Occasionally, you come across a book that is so good that you just can’t wait to share it with a class of students. This is one such book. It tells the moving story of two Caribbean families brought together by the tragedy of 9/11.
Elizabeth lives in the Dominican Republic. With her vivid imagination, she creates myth and magic wherever she goes. She only sees her Dad once a year, when he’s home from his job as a waiter in the Windows on the World restaurant at the top of the Twin Towers in Manhattan. Brothers Brandt and Jared live in Manhattan, because their Mum has moved from the Dominican Republic to work as a corporate lawyer in the World Trade Centre. On 9/11, all of their worlds change irrevocably.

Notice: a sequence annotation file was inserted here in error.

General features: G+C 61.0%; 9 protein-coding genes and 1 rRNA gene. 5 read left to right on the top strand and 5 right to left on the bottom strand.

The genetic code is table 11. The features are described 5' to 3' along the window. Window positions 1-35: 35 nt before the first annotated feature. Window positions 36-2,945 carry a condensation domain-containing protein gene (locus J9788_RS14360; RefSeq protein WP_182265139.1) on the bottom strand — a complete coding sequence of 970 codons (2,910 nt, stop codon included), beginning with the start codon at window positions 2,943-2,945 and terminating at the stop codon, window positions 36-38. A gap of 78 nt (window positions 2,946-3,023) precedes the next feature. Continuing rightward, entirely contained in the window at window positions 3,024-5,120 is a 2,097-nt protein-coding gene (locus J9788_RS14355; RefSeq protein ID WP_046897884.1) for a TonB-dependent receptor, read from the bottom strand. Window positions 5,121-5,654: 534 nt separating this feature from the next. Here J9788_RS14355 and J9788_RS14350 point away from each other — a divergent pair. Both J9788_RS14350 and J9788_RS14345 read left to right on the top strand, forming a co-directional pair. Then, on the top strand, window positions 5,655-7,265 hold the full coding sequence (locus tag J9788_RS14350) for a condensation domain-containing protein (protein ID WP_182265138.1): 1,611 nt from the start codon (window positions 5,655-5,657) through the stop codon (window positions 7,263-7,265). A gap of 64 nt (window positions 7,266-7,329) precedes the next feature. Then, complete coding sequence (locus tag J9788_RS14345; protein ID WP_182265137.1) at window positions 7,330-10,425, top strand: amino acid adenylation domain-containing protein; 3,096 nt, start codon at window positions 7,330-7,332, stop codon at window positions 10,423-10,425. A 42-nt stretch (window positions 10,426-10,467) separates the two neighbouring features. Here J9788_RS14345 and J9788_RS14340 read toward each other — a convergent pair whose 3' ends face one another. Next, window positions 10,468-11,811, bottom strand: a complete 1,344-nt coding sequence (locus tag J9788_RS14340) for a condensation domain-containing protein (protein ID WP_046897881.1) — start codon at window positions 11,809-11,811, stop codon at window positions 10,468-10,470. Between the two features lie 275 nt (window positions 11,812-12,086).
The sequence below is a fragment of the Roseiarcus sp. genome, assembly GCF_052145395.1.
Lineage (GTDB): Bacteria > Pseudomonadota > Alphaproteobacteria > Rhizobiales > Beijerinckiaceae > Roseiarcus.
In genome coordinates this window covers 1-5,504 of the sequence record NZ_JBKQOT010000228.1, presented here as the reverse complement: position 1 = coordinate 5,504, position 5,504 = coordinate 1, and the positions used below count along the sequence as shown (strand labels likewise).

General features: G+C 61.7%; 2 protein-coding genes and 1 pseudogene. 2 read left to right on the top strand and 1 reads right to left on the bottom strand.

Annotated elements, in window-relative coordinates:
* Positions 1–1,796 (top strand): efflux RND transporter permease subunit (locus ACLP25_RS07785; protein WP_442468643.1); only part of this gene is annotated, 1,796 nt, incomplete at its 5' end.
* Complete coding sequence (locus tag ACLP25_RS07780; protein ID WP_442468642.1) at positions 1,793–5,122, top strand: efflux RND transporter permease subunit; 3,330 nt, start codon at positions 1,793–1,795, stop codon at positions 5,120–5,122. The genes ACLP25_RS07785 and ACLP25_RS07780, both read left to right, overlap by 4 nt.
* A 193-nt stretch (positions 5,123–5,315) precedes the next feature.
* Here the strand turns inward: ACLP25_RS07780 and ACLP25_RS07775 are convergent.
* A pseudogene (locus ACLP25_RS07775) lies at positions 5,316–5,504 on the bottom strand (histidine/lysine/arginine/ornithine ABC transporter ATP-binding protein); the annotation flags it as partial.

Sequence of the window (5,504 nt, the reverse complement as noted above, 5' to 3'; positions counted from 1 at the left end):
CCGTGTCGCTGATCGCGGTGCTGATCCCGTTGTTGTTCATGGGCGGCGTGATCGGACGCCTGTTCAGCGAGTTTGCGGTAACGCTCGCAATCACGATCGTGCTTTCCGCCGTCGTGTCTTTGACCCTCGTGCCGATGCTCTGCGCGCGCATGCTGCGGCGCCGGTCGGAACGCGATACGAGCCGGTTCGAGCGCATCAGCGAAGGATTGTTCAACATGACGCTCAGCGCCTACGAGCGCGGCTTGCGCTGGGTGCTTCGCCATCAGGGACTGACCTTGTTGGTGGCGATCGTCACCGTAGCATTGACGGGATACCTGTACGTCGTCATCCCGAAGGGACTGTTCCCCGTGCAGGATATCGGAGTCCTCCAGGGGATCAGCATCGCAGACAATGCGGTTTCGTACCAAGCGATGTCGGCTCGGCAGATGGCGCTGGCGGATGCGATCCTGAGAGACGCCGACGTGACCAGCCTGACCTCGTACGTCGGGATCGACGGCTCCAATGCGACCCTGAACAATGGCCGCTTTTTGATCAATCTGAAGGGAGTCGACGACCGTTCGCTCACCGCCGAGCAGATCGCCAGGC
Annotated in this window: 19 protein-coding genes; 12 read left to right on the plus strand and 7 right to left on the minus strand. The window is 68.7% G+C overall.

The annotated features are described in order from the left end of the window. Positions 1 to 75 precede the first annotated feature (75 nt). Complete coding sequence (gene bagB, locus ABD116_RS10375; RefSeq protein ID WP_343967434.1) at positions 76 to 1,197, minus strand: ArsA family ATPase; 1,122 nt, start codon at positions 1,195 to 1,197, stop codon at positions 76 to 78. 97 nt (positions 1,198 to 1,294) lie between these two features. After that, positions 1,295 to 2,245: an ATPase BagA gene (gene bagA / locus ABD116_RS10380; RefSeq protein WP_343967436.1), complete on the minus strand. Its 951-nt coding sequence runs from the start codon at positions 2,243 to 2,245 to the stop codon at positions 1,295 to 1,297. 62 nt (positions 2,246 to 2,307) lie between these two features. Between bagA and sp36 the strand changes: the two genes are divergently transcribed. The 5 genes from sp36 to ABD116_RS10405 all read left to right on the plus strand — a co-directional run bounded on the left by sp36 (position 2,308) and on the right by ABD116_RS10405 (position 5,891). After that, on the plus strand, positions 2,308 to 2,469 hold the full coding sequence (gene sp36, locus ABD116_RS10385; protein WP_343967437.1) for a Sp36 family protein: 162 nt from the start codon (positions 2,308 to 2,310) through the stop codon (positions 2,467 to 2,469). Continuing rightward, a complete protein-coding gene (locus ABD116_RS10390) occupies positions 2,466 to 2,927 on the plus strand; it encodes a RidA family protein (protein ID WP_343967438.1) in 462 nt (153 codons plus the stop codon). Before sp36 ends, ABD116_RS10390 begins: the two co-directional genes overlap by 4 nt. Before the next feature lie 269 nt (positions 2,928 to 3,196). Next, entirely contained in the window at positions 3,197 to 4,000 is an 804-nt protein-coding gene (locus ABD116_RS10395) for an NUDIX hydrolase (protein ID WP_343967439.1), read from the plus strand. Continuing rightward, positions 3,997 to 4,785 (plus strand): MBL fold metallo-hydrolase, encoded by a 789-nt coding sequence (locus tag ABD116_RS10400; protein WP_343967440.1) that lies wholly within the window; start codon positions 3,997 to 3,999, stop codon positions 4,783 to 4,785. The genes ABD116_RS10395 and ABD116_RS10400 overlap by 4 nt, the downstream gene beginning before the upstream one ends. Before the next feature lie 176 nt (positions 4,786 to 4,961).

The reader isn’t spared the raw grief of the children and adults as they deal with their loss. Brandt and Jared’s Mum survives and takes her boys home to the Caribbean, where she lives with her father, lost in the shadows of her grief. He, too, has his own pain and loss to carry, which emerges slowly during the story. In the end, it’s the children who teach the adults to dance in the rain, and help them discover how to carry on living even when their hearts and lives are so badly fractured.
Set in the beauty of the Dominican Republic, this is a story of bravery, resilience and a determination to become whole in the face of unbelievable pain. It’s a powerful narrative to help young teens confront the pain and meaning of loss, and to discover the dignity and power of the human soul when dealing with suffering.